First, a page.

Weinberg Center for the Arts
Weinberg Center
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Weinberg Center

The Weinberg Center for the Arts is a showcase for the performing arts. It plays a valuable leadership role in our local and regional arts communities. Through a wide range of dramatic, music, and educational programs, the Weinberg enhances Frederick's cultural life and ensures that the arts remain accessible and affordable to the broadest audience possible.

Two days before Christmas 1926, a sell-out crowd of more than 1,500 people gathered at Frederick's plush new movie palace - the Tivoli Theater. Built by the Stanley Crandall Company at a cost of $350,000, the Tivoli offered an atmosphere of refined elegance.

Theater-goers marveled at the modern centerpiece of it all: the magnificent Wurlitzer organ. Installed in 1926 at a cost of $18,500, it continues to entertain today's audiences during silent movies and sing-alongs. The Weinberg's is the only Wurlitzer in Maryland still in its original installation.

The Weinberg was Frederick's first air-conditioned public building, all due to the 1939 and 1940 American Horse of the Year, Challedon. Locally-bred Challedon's owner, W.L. Brann, and Dr. Edward Thomas, a race fan and patron of the Tivoli accompanied the horse to race in the 1940 Hollywood Gold Cup. At a pre-race party, Warner Brothers head Jack Warner was overheard saying he was going to bet $50,000 on the favorite. Thomas convinced Warner to bet on Challedon instead. When Challedon won the race and a hefty sum for Warner, Warner asked how he could return the favor. Thomas's request was to install air-conditioning at the Tivoli, and Warner made good on his offer.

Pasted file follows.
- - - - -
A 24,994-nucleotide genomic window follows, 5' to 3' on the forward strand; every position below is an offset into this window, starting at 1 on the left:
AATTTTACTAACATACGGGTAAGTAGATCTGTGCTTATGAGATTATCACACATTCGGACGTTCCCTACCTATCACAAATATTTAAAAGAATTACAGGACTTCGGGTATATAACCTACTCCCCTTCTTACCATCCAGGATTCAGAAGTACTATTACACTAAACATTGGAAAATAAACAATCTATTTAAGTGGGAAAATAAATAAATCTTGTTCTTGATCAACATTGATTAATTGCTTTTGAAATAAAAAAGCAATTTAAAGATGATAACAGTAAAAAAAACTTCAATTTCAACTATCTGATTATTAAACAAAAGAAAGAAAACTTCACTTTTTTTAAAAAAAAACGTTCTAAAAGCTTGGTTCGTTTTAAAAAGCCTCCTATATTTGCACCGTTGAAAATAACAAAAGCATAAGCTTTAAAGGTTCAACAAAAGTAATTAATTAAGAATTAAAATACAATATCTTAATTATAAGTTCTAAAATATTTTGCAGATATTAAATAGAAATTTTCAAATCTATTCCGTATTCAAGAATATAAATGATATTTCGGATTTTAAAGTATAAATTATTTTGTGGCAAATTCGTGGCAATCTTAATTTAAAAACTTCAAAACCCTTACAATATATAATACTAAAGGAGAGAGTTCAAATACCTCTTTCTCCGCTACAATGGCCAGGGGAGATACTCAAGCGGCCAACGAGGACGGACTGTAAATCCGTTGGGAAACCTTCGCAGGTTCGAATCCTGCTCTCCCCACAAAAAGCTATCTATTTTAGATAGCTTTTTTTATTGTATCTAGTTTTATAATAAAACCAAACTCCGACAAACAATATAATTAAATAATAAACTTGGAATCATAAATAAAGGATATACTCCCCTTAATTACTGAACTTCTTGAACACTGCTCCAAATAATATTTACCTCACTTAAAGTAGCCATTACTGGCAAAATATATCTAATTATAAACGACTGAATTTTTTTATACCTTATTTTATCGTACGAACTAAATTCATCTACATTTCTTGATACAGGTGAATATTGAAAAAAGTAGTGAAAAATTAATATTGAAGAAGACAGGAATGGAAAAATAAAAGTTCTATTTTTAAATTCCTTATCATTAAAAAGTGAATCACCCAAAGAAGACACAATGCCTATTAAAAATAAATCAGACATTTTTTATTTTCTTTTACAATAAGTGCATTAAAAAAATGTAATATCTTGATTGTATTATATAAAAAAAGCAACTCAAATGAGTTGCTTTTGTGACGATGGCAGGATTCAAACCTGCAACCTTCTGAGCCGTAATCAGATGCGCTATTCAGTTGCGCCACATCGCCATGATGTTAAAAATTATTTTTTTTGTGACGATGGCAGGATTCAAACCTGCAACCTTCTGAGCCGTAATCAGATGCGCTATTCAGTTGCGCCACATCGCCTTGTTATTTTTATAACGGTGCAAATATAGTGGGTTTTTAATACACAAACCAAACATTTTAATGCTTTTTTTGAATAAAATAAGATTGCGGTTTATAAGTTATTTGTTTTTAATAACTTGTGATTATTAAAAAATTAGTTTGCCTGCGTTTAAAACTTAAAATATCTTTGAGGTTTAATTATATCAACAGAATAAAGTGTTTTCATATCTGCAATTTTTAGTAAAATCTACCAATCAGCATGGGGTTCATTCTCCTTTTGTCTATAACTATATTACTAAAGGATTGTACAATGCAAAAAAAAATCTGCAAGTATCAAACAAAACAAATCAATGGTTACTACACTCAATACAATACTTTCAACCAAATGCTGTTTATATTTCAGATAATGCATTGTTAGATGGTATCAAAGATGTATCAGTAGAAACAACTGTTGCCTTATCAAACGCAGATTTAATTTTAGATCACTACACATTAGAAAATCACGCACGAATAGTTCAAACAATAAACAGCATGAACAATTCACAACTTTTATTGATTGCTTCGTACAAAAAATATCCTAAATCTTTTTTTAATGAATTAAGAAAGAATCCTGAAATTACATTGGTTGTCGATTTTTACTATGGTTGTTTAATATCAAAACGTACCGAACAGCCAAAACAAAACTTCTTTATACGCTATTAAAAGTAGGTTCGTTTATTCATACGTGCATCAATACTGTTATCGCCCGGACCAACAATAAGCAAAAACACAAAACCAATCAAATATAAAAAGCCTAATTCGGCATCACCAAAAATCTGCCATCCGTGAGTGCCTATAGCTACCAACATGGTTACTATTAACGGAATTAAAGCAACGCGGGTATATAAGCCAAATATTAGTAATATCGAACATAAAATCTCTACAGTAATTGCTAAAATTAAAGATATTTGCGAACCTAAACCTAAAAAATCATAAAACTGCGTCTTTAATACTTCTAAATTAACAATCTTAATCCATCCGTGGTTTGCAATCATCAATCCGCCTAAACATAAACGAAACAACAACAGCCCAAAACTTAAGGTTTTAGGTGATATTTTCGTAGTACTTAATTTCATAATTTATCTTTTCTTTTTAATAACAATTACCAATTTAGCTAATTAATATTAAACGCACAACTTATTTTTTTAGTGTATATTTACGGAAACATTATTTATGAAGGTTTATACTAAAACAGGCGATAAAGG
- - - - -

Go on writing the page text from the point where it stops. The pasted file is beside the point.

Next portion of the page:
The Tivoli fell into disrepair during the 1950s. In 1959, Dan and Alyce Weinberg purchased the building for $150,000 and restored it to its former glory. By the 1970s, downtown Frederick was deteriorating, and the Tivoli struggled to compete with modern movie theaters. Its struggle reached its low point when storm-driven waters flooded the theater and downtown Frederick in 1976. The water peaked three feet above stage level, submerging the seats and floating the Wurlitzer onto the stage. Community members joined forces to salvage the historic landmark-organ and all. After sixteen months, the theater reopened as the Weinberg Center for the Arts, honoring the Weinberg family, who gifted the theater to the City of Frederick.

The Weinberg has drawn such famous names as Marcel Marceau, Hal Holbrook, George Carlin, Judy Collins, Tammy Wynette, Garrison Keillor, the Temptations, Michael Moore, and Tom Jones. Today, the center is owned and operated by the City of Frederick, with the support of the Weinberg Center for the Arts Inc. - a nonprofit organization created in 1995. Thanks to a successful capital campaign begun in 2008, the theater was renovated in 2011, once more restored it to its former grandeur.